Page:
Health care-related criminal convictions.

Public use of the database has been restricted since 2011, when The Star combined it with other public information to identify Johnson County neurosurgeon Robert Tenny as a provider with a long history of malpractice suits.

Tenny complained to the federal government, arguing the database is supposed to allow identification of doctors only by groups that have their unique provider numbers. The feds briefly took down the public file, and when they put it back up it included a “Data Use Agreement” that required users to agree that they would not triangulate it with other data to identify individual doctors like The Star did.

Not used

State medical boards have the unique provider numbers and are able to use the database. But most of the boards, which are supposed to protect the public by making sure doctors live up to ethical and clinical standards, don’t use it much.

The Star requested information on how many times state medical boards queried the database each of the last three years. It revealed large discrepancies from state to state, with a few states using it to vet nearly all their doctors in real-time, some checking it when a doctor applies for a license or a renewal and some not using it at all.

Seven states, including Missouri, didn’t use the data bank at all in 2018. The Missouri board used it once in the first three months of 2019 and four times total in 2016 and 2017. The board oversees more than 20,000 practicing doctors.

Lori Croy a spokeswoman for the Missouri board, said while it usually doesn’t query the database directly, it requires doctors to do so — and pay for it — when they apply for a license and then submit a report from the database to the state.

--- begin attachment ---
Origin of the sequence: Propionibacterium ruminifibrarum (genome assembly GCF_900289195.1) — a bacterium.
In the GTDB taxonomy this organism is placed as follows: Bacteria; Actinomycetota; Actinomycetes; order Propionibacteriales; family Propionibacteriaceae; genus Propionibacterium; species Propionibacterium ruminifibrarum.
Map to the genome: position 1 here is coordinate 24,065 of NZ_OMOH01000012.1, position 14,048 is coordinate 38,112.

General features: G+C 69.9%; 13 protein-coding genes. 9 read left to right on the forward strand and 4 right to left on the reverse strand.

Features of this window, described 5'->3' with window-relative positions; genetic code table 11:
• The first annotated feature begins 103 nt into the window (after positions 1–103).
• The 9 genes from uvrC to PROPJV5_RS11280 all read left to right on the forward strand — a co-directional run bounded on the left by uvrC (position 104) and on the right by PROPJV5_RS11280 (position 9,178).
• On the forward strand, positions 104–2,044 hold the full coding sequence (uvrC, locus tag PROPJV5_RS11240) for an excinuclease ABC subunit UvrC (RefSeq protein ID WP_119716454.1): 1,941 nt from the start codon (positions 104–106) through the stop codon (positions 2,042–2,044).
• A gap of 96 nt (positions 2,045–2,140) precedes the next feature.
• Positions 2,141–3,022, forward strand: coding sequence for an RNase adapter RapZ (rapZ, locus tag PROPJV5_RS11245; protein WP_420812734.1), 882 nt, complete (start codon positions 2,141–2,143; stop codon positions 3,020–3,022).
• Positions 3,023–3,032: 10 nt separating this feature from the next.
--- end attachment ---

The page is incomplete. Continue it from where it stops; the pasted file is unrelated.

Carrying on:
Lisa Robin of the Federation of State Medical Boards said other states also do it that way.

The Kansas Board of Healing Arts instead opts to query the database directly. Executive director Kathleen Lippert said staff checks the database each time a doctor applies for a Kansas license and whenever one of the state’s approximately 8,000 practicing doctors apply to renew their license (which is required every two years).

Kansas used the database about 1,500 to 1,700 times a year in 2016-2018.

But neither Kansas nor Missouri use the database’s “continuous query” feature — a powerful tool that runs ongoing checks of doctors and notifies every state board within 24 hours when an enrolled doctor gets a black mark in any state.

That’s the gold standard in patient protection, said Michael Carome of the non-profit consumer protection group Public Citizen.